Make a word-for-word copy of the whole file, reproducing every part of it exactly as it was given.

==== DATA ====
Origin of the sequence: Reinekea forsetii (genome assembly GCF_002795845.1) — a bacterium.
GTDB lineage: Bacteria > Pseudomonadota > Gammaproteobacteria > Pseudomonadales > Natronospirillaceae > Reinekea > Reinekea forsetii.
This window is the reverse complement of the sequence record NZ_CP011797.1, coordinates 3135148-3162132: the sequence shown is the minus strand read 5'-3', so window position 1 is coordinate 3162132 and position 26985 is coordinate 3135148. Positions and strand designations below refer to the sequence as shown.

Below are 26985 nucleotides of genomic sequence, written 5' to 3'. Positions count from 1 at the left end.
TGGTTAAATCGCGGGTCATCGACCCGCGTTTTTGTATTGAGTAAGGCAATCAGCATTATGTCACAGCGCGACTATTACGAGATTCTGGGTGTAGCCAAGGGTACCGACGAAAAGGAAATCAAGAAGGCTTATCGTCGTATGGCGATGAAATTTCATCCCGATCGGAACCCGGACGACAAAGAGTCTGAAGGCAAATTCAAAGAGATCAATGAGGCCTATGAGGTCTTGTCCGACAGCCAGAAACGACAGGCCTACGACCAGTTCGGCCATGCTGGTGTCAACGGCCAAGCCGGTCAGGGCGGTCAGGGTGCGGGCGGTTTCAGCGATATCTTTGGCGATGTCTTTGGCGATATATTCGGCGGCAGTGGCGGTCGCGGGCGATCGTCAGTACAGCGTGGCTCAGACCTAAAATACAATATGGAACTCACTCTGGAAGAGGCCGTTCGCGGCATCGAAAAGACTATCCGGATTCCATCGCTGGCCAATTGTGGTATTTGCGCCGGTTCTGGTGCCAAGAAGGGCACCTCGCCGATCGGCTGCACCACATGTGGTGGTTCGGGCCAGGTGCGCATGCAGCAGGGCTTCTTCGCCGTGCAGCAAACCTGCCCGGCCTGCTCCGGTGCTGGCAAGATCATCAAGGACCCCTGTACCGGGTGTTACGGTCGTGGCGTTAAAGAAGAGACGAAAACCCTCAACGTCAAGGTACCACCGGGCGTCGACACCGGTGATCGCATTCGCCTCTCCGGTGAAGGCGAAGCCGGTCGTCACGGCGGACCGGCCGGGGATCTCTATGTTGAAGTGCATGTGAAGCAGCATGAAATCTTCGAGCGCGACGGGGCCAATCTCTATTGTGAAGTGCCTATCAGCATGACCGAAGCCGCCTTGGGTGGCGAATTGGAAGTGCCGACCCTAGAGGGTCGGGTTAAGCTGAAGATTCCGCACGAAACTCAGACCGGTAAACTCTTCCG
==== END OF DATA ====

Origin of the sequence: Reinekea forsetii (genome assembly GCF_002795845.1) — a bacterium.
GTDB lineage: Bacteria > Pseudomonadota > Gammaproteobacteria > Pseudomonadales > Natronospirillaceae > Reinekea > Reinekea forsetii.
This window is the reverse complement of the sequence record NZ_CP011797.1, coordinates 3135148-3162132: the sequence shown is the minus strand read 5'-3', so window position 1 is coordinate 3162132 and position 26985 is coordinate 3135148. Positions and strand designations below refer to the sequence as shown.

Below are 26985 nucleotides of genomic sequence, written 5' to 3'. Positions count from 1 at the left end.
TGGTTAAATCGCGGGTCATCGACCCGCGTTTTTGTATTGAGTAAGGCAATCAGCATTATGTCACAGCGCGACTATTACGAGATTCTGGGTGTAGCCAAGGGTACCGACGAAAAGGAAATCAAGAAGGCTTATCGTCGTATGGCGATGAAATTTCATCCCGATCGGAACCCGGACGACAAAGAGTCTGAAGGCAAATTCAAAGAGATCAATGAGGCCTATGAGGTCTTGTCCGACAGCCAGAAACGACAGGCCTACGACCAGTTCGGCCATGCTGGTGTCAACGGCCAAGCCGGTCAGGGCGGTCAGGGTGCGGGCGGTTTCAGCGATATCTTTGGCGATGTCTTTGGCGATATATTCGGCGGCAGTGGCGGTCGCGGGCGATCGTCAGTACAGCGTGGCTCAGACCTAAAATACAATATGGAACTCACTCTGGAAGAGGCCGTTCGCGGCATCGAAAAGACTATCCGGATTCCATCGCTGGCCAATTGTGGTATTTGCGCCGGTTCTGGTGCCAAGAAGGGCACCTCGCCGATCGGCTGCACCACATGTGGTGGTTCGGGCCAGGTGCGCATGCAGCAGGGCTTCTTCGCCGTGCAGCAAACCTGCCCGGCCTGCTCCGGTGCTGGCAAGATCATCAAGGACCCCTGTACCGGGTGTTACGGTCGTGGCGTTAAAGAAGAGACGAAAACCCTCAACGTCAAGGTACCACCGGGCGTCGACACCGGTGATCGCATTCGCCTCTCCGGTGAAGGCGAAGCCGGTCGTCACGGCGGACCGGCCGGGGATCTCTATGTTGAAGTGCATGTGAAGCAGCATGAAATCTTCGAGCGCGACGGGGCCAATCTCTATTGTGAAGTGCCTATCAGCATGACCGAAGCCGCCTTGGGTGGCGAATTGGAAGTGCCGACCCTAGAGGGTCGGGTTAAGCTGAAGATTCCGCACGAAACTCAGACCGGTAAACTCTTCCG